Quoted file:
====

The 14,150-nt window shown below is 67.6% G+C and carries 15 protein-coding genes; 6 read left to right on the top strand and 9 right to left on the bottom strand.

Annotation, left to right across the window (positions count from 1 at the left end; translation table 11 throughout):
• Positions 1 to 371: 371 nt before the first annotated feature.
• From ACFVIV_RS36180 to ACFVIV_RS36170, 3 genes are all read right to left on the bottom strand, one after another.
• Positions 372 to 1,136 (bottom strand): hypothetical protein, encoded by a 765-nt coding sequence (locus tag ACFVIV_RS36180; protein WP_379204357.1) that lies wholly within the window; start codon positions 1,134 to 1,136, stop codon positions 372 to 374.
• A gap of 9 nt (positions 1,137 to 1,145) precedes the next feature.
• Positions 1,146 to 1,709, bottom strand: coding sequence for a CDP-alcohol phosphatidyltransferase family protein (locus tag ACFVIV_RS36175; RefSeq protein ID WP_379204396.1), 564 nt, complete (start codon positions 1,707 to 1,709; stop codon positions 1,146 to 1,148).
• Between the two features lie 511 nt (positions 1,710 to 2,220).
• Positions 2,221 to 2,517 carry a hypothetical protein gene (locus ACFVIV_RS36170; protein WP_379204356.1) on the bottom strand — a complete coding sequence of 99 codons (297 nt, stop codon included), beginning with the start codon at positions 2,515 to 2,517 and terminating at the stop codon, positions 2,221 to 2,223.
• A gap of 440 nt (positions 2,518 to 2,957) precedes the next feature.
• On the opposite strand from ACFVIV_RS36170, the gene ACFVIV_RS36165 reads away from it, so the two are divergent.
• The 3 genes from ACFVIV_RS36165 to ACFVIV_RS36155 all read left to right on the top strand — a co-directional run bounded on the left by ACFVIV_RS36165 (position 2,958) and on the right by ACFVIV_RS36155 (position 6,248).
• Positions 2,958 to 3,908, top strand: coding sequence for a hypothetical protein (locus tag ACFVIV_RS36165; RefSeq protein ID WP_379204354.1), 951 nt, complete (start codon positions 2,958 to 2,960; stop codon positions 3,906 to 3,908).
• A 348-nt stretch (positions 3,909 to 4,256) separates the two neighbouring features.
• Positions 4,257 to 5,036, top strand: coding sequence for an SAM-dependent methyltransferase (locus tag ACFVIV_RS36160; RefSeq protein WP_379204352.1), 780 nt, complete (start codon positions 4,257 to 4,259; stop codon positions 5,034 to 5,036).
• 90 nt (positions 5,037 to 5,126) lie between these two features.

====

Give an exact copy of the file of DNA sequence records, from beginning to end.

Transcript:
The 14,150-nt window shown below is 67.6% G+C and carries 15 protein-coding genes; 6 read left to right on the top strand and 9 right to left on the bottom strand.

Annotation, left to right across the window (positions count from 1 at the left end; translation table 11 throughout):
• Positions 1 to 371: 371 nt before the first annotated feature.
• From ACFVIV_RS36180 to ACFVIV_RS36170, 3 genes are all read right to left on the bottom strand, one after another.
• Positions 372 to 1,136 (bottom strand): hypothetical protein, encoded by a 765-nt coding sequence (locus tag ACFVIV_RS36180; protein WP_379204357.1) that lies wholly within the window; start codon positions 1,134 to 1,136, stop codon positions 372 to 374.
• A gap of 9 nt (positions 1,137 to 1,145) precedes the next feature.
• Positions 1,146 to 1,709, bottom strand: coding sequence for a CDP-alcohol phosphatidyltransferase family protein (locus tag ACFVIV_RS36175; RefSeq protein ID WP_379204396.1), 564 nt, complete (start codon positions 1,707 to 1,709; stop codon positions 1,146 to 1,148).
• Between the two features lie 511 nt (positions 1,710 to 2,220).
• Positions 2,221 to 2,517 carry a hypothetical protein gene (locus ACFVIV_RS36170; protein WP_379204356.1) on the bottom strand — a complete coding sequence of 99 codons (297 nt, stop codon included), beginning with the start codon at positions 2,515 to 2,517 and terminating at the stop codon, positions 2,221 to 2,223.
• A gap of 440 nt (positions 2,518 to 2,957) precedes the next feature.
• On the opposite strand from ACFVIV_RS36170, the gene ACFVIV_RS36165 reads away from it, so the two are divergent.
• The 3 genes from ACFVIV_RS36165 to ACFVIV_RS36155 all read left to right on the top strand — a co-directional run bounded on the left by ACFVIV_RS36165 (position 2,958) and on the right by ACFVIV_RS36155 (position 6,248).
• Positions 2,958 to 3,908, top strand: coding sequence for a hypothetical protein (locus tag ACFVIV_RS36165; RefSeq protein ID WP_379204354.1), 951 nt, complete (start codon positions 2,958 to 2,960; stop codon positions 3,906 to 3,908).
• A 348-nt stretch (positions 3,909 to 4,256) separates the two neighbouring features.
• Positions 4,257 to 5,036, top strand: coding sequence for an SAM-dependent methyltransferase (locus tag ACFVIV_RS36160; RefSeq protein WP_379204352.1), 780 nt, complete (start codon positions 4,257 to 4,259; stop codon positions 5,034 to 5,036).
• 90 nt (positions 5,037 to 5,126) lie between these two features.